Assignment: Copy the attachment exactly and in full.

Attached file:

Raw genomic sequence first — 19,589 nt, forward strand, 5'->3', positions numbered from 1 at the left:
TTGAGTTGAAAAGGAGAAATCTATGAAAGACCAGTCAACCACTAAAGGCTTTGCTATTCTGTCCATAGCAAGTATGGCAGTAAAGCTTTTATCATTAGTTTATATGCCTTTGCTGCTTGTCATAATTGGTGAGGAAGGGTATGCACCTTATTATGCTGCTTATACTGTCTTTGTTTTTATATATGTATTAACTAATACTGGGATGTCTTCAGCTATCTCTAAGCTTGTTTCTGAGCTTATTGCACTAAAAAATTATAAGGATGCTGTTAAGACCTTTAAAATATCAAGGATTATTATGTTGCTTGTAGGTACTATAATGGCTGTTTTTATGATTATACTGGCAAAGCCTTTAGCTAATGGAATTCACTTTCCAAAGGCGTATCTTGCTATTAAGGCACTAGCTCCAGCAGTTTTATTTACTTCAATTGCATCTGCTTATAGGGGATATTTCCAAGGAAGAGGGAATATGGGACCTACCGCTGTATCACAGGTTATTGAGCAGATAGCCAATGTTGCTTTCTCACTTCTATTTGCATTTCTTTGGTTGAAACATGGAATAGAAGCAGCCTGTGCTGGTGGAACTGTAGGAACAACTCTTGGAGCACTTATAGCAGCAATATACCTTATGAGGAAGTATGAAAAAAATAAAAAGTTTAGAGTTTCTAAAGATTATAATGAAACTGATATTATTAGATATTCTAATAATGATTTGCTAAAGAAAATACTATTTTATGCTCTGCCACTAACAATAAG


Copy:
Raw genomic sequence first — 19,589 nt, forward strand, 5'->3', positions numbered from 1 at the left:
TTGAGTTGAAAAGGAGAAATCTATGAAAGACCAGTCAACCACTAAAGGCTTTGCTATTCTGTCCATAGCAAGTATGGCAGTAAAGCTTTTATCATTAGTTTATATGCCTTTGCTGCTTGTCATAATTGGTGAGGAAGGGTATGCACCTTATTATGCTGCTTATACTGTCTTTGTTTTTATATATGTATTAACTAATACTGGGATGTCTTCAGCTATCTCTAAGCTTGTTTCTGAGCTTATTGCACTAAAAAATTATAAGGATGCTGTTAAGACCTTTAAAATATCAAGGATTATTATGTTGCTTGTAGGTACTATAATGGCTGTTTTTATGATTATACTGGCAAAGCCTTTAGCTAATGGAATTCACTTTCCAAAGGCGTATCTTGCTATTAAGGCACTAGCTCCAGCAGTTTTATTTACTTCAATTGCATCTGCTTATAGGGGATATTTCCAAGGAAGAGGGAATATGGGACCTACCGCTGTATCACAGGTTATTGAGCAGATAGCCAATGTTGCTTTCTCACTTCTATTTGCATTTCTTTGGTTGAAACATGGAATAGAAGCAGCCTGTGCTGGTGGAACTGTAGGAACAACTCTTGGAGCACTTATAGCAGCAATATACCTTATGAGGAAGTATGAAAAAAATAAAAAGTTTAGAGTTTCTAAAGATTATAATGAAACTGATATTATTAGATATTCTAATAATGATTTGCTAAAGAAAATACTATTTTATGCTCTGCCACTAACAATAAG